Abstract : Nick Lee has written “our insistence on embodiment in virtual environments structures social interactions in these worlds in ways that we may not consciously be aware of…” (Lee, 2006). Identity has been defined as the set of strategies, beliefs, values and representations that are organized for the survival of the entity concerned (Dornic and Edwards, 2007). Presence has a variety of meanings, but here I am concerned with the sense of someone being present, even though their actual physical body may be absent. These three concepts are interdependent on each other, and each of them manifests within the world of Second Life. Within the field of education, a form of learning called “transformative learning” has gained interest. Ashe et al. (2005) have stated that “transformative learning involves a change in personal feelings, beliefs, and values known as meaning perspectives”. This concept of meaning perspectives, introduced by Mezirow in 1978, is very close to current definitions of identity. It is proposed that the concept of transformative learning provides a framework for understanding how our conceptualizations of the self, our bodies and our interaction with others are changed in Second Life. The process of transformation ensures that what emerges is, indeed, new wine not just “old wine in new bottles”. Within Second Life, identity is multiple, body is performative and presence is determined by the quality of our interactions with others. These ideas are illustrated by drawing on work with scientist and artist collaborators within Second Life.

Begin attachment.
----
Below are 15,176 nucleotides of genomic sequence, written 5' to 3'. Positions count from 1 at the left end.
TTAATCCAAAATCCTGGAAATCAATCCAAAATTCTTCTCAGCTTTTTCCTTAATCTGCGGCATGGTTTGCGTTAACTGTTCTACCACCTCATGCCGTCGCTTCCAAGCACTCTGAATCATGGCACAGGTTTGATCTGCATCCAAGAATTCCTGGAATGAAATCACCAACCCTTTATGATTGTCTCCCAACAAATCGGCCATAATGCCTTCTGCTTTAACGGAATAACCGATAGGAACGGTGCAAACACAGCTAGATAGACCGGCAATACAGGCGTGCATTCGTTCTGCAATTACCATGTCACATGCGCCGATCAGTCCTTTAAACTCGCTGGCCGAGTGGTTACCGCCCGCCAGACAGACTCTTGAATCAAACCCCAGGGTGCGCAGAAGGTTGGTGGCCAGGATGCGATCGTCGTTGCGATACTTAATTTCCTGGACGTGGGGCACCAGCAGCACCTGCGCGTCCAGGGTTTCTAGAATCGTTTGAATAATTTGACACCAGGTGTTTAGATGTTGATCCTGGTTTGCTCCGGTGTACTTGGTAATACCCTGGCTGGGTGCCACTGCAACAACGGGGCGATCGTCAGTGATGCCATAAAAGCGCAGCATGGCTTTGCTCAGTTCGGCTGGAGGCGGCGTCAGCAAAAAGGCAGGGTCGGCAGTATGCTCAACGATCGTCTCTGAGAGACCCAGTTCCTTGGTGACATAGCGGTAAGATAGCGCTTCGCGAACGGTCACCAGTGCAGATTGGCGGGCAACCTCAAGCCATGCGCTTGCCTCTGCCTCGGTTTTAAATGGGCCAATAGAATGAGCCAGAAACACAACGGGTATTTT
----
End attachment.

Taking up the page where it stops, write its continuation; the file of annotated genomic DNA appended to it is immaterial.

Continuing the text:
Key words : embodiment, cognition, identity, transformation, learning, evaluation, health science, virtual worlds, Second Life
I’d like to begin by acknowledging the contributions from the team of scientists and students with whom I have been exchanging ideas and understanding over the past six weeks. The Embodied Research Group in Second Life that I coordinate is the source of many of the insights I’m going to be presenting. A group blog is in the process of being created, and will give form and flesh to most that I am going to say here, and much more.
Then I’d like to present to you a short video sequence I’ve prepared that gives some concrete examples of some issues raised by embodiment within Second Life. Let’s go and look at it now. It can be found on youTube... please click here to view its contents.
The video underlines the key idea about embodiment, that it is « performative » in nature. Here are a couple of definitions of embodiment – the first essentially cognitive, the second social. They both reinforce this idea that embodiment is less about physicality than it is about how we act and what our experience of and the consequences are of those actions – hence it is performative.
Here is a definition of « identity », a related concept, and also of « presence ». These three ideas are intertwined – if embodiment is the ground, identity is the figure, and presence is the frame by which we view the two in interaction (Figure 1).
Figure 1 : Embodiment, Presence and Identity are related concepts. This figure suggests one way of understanding this relationship
The video presented to you examples of the four ways in which embodiment is present in Second Life – through extension, through negociation, through affordances and through enablement. What is interesting about Second Life is that many experiences express more than one of these – indeed, often all four are involved. It may be one of the reasons why our bodily experience within Second Life can be so compelling at times.
The final expression of embodiment, as a form of enablement, underlines the fact that our experience of embodiment in virtual worlds can have a whole range of impacts on our identity and actions in so-called « real life ». This begins to open the idea that our experience of embodiment in Second Life, with its performative aspects and its ability to multiply our sense of identity, is transformative.